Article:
, Volume 116, Issue 1, pp 113-123
Date: 16 Jul 2008

Cognitive impairments associated with breast cancer treatments: results from a longitudinal study

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Abstract

Purpose Published cross-sectional studies have revealed that chemotherapy for breast cancer is associated with significant cognitive impairments. However, because these studies included no baseline assessment, it is unknown whether the cognitive impairments were pre-existent to cancer treatment or truly secondary to chemotherapy. To resolve this issue, this prospective study aimed to compare the effects of chemotherapy to the effect of radiotherapy on cognitive functioning in women treated for non-metastatic breast cancer. Patients and Methods A total of 81 breast cancer patients, 41 receiving chemotherapy as part of their breast cancer treatment regimen and 40 receiving radiotherapy without chemotherapy were evaluated using an extensive battery of neuropsychological tests at baseline (ie, pre-chemotherapy or pre-radiotherapy), post-treatment (ie, post-chemotherapy or post-radiotherapy) and at a 3-month follow-up assessment. Results A mixed model covariance analysis revealed that receiving any kind of breast cancer treatment, with chemotherapy or not, was associated with impaired capacities for recruiting information in verbal memory. Moreover, the results showed that verbal fluency was impaired after breast cancer treatment, but only in patients who received chemotherapy. Conclusion Overall, this study reveals subtle cognitive impairments associated with breast cancer treatment. Specifically, it suggests that chemotherapy has a specific negative effect on verbal fluency, that breast cancer treatment in general negatively affects verbal memory, but that other cognitive functions are well preserved. Future studies should, however, attempt to better control the practice effect that may have masked other subtle alterations and use more ecologically valid measures of cognitive functioning.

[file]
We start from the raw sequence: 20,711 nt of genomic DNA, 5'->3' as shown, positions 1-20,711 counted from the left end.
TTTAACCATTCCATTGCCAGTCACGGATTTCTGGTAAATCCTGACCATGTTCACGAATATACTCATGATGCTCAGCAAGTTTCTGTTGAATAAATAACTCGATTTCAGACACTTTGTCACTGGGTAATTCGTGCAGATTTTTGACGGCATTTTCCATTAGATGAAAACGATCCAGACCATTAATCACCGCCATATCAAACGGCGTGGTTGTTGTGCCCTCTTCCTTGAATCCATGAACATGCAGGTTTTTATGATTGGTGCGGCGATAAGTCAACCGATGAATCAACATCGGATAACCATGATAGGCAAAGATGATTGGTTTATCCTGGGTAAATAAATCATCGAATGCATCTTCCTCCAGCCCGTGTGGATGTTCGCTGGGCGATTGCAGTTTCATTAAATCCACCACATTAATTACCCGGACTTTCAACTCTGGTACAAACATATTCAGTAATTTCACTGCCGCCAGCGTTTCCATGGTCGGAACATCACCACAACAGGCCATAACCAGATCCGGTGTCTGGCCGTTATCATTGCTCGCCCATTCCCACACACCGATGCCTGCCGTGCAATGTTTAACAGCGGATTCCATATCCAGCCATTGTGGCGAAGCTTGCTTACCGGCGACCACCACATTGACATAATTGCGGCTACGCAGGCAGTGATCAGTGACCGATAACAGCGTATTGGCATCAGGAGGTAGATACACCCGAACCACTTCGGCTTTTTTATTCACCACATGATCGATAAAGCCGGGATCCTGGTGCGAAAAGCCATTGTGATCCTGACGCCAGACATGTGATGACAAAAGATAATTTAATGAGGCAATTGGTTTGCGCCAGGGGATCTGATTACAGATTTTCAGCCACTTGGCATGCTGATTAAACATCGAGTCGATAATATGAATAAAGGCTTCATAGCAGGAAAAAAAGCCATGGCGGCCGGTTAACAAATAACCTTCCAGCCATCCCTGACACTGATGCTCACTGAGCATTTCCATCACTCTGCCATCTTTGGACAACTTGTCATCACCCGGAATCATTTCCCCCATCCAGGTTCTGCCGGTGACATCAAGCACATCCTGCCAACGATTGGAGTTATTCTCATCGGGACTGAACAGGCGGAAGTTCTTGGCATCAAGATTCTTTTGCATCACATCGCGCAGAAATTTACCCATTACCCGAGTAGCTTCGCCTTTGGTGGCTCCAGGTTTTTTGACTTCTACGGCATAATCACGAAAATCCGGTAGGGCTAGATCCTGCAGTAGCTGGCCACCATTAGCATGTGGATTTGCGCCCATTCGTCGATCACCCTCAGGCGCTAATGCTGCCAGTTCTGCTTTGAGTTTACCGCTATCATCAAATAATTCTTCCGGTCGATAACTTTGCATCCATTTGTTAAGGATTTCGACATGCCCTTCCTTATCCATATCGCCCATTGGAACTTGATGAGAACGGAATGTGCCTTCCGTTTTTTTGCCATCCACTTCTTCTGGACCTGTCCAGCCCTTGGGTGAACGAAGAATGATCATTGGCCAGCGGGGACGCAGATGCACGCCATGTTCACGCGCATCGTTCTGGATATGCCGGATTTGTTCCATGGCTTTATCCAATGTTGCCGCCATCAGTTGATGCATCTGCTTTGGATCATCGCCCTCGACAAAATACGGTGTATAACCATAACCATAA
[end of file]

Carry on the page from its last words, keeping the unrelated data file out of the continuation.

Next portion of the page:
An invited commentary to this article can be found at 10.1007/s10549-008-0211-2.
An erratum to this article can be found at http://dx.doi.org/10.1007/s10549-008-0208-x.
Results of this study were reported in part at the 8th World Congress of Psycho-Oncology, Venice, Italy, October 2006; the 21st Annual Meeting of the Canadian Association of Psycho-Oncology, Montréal, Québec, Canada, May 2006; and the 28th Annual meeting of the Société québécoise pour la recherche en psychologie, Montréal, Québec, Canada, May 2006.
An erratum to this article can be found at http://dx.doi.org/10.1007/s10549-008-0211-2